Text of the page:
Tom Shermer Imagery

Photojournal - 1 September 2017

Eponymous Beasts

September 1 was a Friday this year, the Friday before Labour Day. Dorothy had taken the day off, so as to have an extra-long weekend. We felt like we should get outside somewhere, and, somewhat buoyed by our last weekend amongst the squirrels, we decided to go to Whistler to see what we could find. We really wanted to find marmots, and Whistler is a great place to find Hoary Marmots. So we started out fashionably late in the morning and arrived at Whistler a bit after noon.

To find Hoary Marmots, one must generally go up mountains. Whistler is a very convenient place for this, as it has ski lifts and gondolas that it operates in the summer for hikers and sight-seers. So we acquired lift tickets, geared up, and were on our way up Whistler Mountain just past 1:00. From Whistler the town, the way up Whistler the mountain is on a gondola. Dorothy and I got a gondola to ourselves, so I felt free to poke my camera in different directions as we went up.

This first shot from the gondola is looking out at Blackcomb Mountain, which is another skiing mountain and our eventual destination. Blackcomb and Whistler are a combined recreation operation. When one buys a lift ticket for one, it works for the other as well.


A lot farther along, this is another view of Blackcomb. You can see the ski slopes converging on a lift on the right of the picture. That's the Seventh Heaven Express, for those of you who know the place. It will take you up to near the Blackcomb Glacier. One of these years I'll go up there to have a look.

Here is a partial view of the aforementioned Blackcomb Glacier. It has to be a glacier if it's surviving the heat wave we've been having.  
It is cliché, but it's hard for me to describe the mountains around Whistler except as majestic. There is no way I can capture the full experience of being there with the camera, but I at least try to convey a little of it.  
Our plan for the outing was to go up Whistler, and then take the Peak 2 Peak Express, a gondola that goes from Whistler over to Blackcomb, and then scour Blackcomb for marmots. The Peak 2 Peak is an impressive ride; its main length goes 3 kilometers between supports on either mountain. That's a long hanging cable. Here's the view looking forward out of our gondola.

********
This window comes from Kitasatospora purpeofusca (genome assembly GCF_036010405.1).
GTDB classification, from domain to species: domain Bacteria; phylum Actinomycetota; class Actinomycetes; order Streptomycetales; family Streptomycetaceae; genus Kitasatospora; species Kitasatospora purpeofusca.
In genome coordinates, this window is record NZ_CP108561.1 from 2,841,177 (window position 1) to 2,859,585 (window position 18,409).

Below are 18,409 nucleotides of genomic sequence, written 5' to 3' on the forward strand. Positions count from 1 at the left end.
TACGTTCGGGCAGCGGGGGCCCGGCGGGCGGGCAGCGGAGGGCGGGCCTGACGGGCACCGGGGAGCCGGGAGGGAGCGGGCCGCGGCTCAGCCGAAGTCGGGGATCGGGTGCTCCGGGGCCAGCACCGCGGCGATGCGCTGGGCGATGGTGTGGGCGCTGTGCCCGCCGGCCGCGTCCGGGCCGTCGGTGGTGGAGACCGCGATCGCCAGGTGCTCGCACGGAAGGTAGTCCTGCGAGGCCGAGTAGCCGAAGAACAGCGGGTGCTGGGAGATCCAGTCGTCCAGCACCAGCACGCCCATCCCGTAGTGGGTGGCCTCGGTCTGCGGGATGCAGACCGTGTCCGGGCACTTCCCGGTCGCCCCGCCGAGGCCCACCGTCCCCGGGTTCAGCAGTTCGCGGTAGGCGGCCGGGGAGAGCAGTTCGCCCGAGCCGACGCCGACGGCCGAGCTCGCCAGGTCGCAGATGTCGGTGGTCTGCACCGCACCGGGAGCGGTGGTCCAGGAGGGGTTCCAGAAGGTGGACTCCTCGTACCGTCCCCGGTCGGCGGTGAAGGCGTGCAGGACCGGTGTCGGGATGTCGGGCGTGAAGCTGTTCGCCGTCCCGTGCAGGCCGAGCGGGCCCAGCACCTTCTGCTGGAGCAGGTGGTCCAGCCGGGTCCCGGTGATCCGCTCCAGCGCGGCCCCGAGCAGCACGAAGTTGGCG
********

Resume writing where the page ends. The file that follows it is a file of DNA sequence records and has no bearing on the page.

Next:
It's a breathtaking ride.

Once on Blackcomb, we decided to head around to the back of the lodge, a place where not too many folks go. Back there, and to the side of the lodge in general, is a rocky, cliff-like slope that is wonderful habitat for marmots. We were in luck this day, as we immediately spotted a marmot as we approached. The fellow also immediately spotted us, and stood up to get a good look.

But he must've decided that we posed no threat, for soon he was back to lying down, stretched out over a rock.  
After about 20 minutes chilling with this hombré, we decided to move up to a higher vantage point in hopes of seeing more of him. But almost as soon as we got set up on the higher ground, a helicopter came in for a landing nearby and that was sufficiently disruptive that the marmot went somewhere else to chill. But before he did, I did get a few good shots of him.  

So we walked back into the lodge, and got a sandwich for sustenance on the trail.

We commenced our hike on a small 1-kilometer loop trail, with an option to head off on another, longer, linear trail in the middle. It was on this trail that we had gotten good views of a marmot on our last trip here.

We made it to the rocky bowl that lies about halfway along, but found no marmots there. Dorothy had a couple of brief but very close encounters with a pika that someone above us on the trail had disturbed. We sat for a while, waiting for action. All we got was a White Pine Chipmunk that ran across too quickly for me to get photos of. While sitting, we lunched on our sandwich, which was quite good—surprising for a prepackaged meal. But then again, things always taste good when you're on a trail.